Also, my gynaecologist recently suggested that I switch to Femoston which contains estrogen + dydrogesterone (synthetic progesterone). She suggested it might offer more stable hormone levels than bioidentical HRT...not sure what to think? "Natural" or "bioidentical" sounds like it would be kinder to the body as it would recognise it as one of its own hormones...has anyone tried both bioidentical and synthetic HRT and can compare the two with regard to effectiveness and side effects?


Out of curiosity

What did they prescribe you for HRT and in what dose.



Oestrogel (Estradiol) cream, bio identical, two pumps day 5-25 of cycle. Utrogestan 200 mg, bio identical, day 15-25 of cycle.

1 like

I am 56 underactive thyroid, I take Armour thyroxine 2.5 grains , but recently have felt quite unwell and noticed my T3 had dropped from 5.9 to 3.00. My Endo then prescribed 10 g of T3 to supplement with the Armour, I had previously been u well with a chest infection and had two rounds of antibiotics, plus steroids ( which I feel gave me mental psychosis and adversely affected my thyroid balance) additionally, I seem to develop menopausal symptoms after taking the steriods, sweating, sleep disturbance and extreme fatigue.

I was not sure if my thyroid was the problem or the menopause.

I have felt stronger since taking the T3, but I could no longer cope with sleepless nights so have started HRA under a private doctor in London.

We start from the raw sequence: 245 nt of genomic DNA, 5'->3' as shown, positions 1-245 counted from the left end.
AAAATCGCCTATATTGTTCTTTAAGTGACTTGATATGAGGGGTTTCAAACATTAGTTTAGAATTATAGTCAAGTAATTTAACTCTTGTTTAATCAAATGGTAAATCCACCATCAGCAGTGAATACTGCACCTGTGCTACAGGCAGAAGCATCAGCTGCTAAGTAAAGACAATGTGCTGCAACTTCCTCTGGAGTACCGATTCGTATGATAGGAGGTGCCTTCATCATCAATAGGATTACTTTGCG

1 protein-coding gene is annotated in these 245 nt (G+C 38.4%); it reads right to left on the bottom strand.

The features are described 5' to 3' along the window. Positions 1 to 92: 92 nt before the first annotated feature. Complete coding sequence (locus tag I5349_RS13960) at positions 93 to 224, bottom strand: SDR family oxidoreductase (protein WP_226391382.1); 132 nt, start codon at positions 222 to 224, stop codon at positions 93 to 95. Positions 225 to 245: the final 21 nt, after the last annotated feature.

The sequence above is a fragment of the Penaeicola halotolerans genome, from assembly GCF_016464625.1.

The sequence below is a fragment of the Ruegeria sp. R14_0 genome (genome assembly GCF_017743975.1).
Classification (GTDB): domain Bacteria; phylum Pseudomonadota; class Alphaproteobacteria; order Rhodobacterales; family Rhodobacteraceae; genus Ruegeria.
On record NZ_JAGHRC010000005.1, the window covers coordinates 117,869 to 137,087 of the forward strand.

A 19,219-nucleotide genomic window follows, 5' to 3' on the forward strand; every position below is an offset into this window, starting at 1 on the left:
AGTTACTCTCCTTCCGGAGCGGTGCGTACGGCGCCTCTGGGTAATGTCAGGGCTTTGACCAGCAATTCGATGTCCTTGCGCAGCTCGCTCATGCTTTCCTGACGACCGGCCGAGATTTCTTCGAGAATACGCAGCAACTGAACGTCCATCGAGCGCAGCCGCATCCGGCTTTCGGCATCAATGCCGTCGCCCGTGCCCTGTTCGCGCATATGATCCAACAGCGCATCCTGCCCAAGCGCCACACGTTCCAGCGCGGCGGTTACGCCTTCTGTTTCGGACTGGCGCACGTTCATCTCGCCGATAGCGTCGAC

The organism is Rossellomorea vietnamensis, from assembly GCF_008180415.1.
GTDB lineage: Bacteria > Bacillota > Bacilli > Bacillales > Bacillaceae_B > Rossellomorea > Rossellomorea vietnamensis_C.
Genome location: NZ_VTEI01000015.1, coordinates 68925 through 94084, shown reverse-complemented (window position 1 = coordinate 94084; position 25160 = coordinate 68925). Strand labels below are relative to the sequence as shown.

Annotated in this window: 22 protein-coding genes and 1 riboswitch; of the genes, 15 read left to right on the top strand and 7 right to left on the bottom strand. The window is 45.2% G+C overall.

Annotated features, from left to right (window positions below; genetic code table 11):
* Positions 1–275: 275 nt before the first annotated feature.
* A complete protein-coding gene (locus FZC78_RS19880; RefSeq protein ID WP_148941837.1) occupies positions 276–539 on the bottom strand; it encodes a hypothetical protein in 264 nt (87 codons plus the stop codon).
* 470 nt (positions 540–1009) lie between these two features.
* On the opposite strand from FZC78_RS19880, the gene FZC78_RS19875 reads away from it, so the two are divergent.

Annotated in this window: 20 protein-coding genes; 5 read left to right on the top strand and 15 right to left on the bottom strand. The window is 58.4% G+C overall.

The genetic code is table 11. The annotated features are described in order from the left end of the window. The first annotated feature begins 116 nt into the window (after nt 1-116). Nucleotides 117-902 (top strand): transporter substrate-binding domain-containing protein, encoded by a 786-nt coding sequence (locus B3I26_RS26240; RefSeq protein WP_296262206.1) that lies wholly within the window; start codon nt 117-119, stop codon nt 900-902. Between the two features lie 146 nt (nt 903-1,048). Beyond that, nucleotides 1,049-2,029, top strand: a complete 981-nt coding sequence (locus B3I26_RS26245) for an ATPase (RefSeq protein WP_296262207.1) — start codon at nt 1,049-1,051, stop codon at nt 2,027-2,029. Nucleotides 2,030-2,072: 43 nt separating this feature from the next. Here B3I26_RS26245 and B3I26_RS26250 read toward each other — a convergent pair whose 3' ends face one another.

I have found after a couple of weeks the night sweats have gone and I am sleeping well.

I had also been suffering with axiety which I noticed went after taking g the T3.

But think a combined approach was required in my case.

I am taking the same Hormone replacement therapy as you, but why are you taking at your age?

What is Hertoghe doctor?

1 like

A Hertoghe doctor is a doctor trained by Thierry Hertoghe, a Belgian hormone doctor (third or fourth generation). The Hertoghe doctors prescribe NDT and other bio-identical hormones. Most of them work in Belgium, but there are some in other European countries as well. My doctor worked in his practice before going into private practice.

The reason I was put on HRT at age 42 was because I was diagnosed with adrenal fatigue which allegedly caused me to have suboptimal levels of estradiol and progesterone. I was also put on steroids (Medrol) which I have managed to wean off, and I have to say I feel much better without them.


This is a difficult one. I’ve been having night sweats symptoms on and off for 4 years and am now 3 years post menopause. I take Menosan sage drops for the hot flushes and night sweats and find that it really does help in almost eliminating them. I can’t take HRT as I used to get migraines with auras and that means you’re at risk of stroke if you take HRT so couldn’t take it. When it gets very bad I will reduce my NDT by half a grain and see how that affects me Then increase again once they’ve settled down after a week on sage drops. Hope this helps. Menopause a tough time when you have thyroid disease so you need to listen to your body and look after yourself.